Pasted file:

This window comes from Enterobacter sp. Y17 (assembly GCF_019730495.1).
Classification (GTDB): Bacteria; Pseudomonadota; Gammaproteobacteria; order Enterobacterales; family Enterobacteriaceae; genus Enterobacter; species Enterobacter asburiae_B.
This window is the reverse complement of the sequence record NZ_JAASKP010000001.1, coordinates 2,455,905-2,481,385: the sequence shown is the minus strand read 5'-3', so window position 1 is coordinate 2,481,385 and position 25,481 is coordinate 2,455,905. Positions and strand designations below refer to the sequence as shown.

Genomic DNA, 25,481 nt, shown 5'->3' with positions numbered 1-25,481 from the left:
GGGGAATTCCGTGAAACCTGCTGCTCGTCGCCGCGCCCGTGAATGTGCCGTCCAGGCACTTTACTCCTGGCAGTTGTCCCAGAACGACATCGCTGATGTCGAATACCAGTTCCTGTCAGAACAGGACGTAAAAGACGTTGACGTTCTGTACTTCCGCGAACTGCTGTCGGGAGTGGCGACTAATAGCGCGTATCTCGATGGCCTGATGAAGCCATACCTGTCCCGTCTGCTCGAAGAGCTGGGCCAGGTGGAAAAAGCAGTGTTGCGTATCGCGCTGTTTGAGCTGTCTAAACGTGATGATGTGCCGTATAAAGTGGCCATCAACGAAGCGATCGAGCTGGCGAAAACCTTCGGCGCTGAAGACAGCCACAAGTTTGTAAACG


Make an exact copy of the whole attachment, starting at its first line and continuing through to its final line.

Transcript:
This window comes from Enterobacter sp. Y17 (assembly GCF_019730495.1).
Classification (GTDB): Bacteria; Pseudomonadota; Gammaproteobacteria; order Enterobacterales; family Enterobacteriaceae; genus Enterobacter; species Enterobacter asburiae_B.
This window is the reverse complement of the sequence record NZ_JAASKP010000001.1, coordinates 2,455,905-2,481,385: the sequence shown is the minus strand read 5'-3', so window position 1 is coordinate 2,481,385 and position 25,481 is coordinate 2,455,905. Positions and strand designations below refer to the sequence as shown.

Genomic DNA, 25,481 nt, shown 5'->3' with positions numbered 1-25,481 from the left:
GGGGAATTCCGTGAAACCTGCTGCTCGTCGCCGCGCCCGTGAATGTGCCGTCCAGGCACTTTACTCCTGGCAGTTGTCCCAGAACGACATCGCTGATGTCGAATACCAGTTCCTGTCAGAACAGGACGTAAAAGACGTTGACGTTCTGTACTTCCGCGAACTGCTGTCGGGAGTGGCGACTAATAGCGCGTATCTCGATGGCCTGATGAAGCCATACCTGTCCCGTCTGCTCGAAGAGCTGGGCCAGGTGGAAAAAGCAGTGTTGCGTATCGCGCTGTTTGAGCTGTCTAAACGTGATGATGTGCCGTATAAAGTGGCCATCAACGAAGCGATCGAGCTGGCGAAAACCTTCGGCGCTGAAGACAGCCACAAGTTTGTAAACG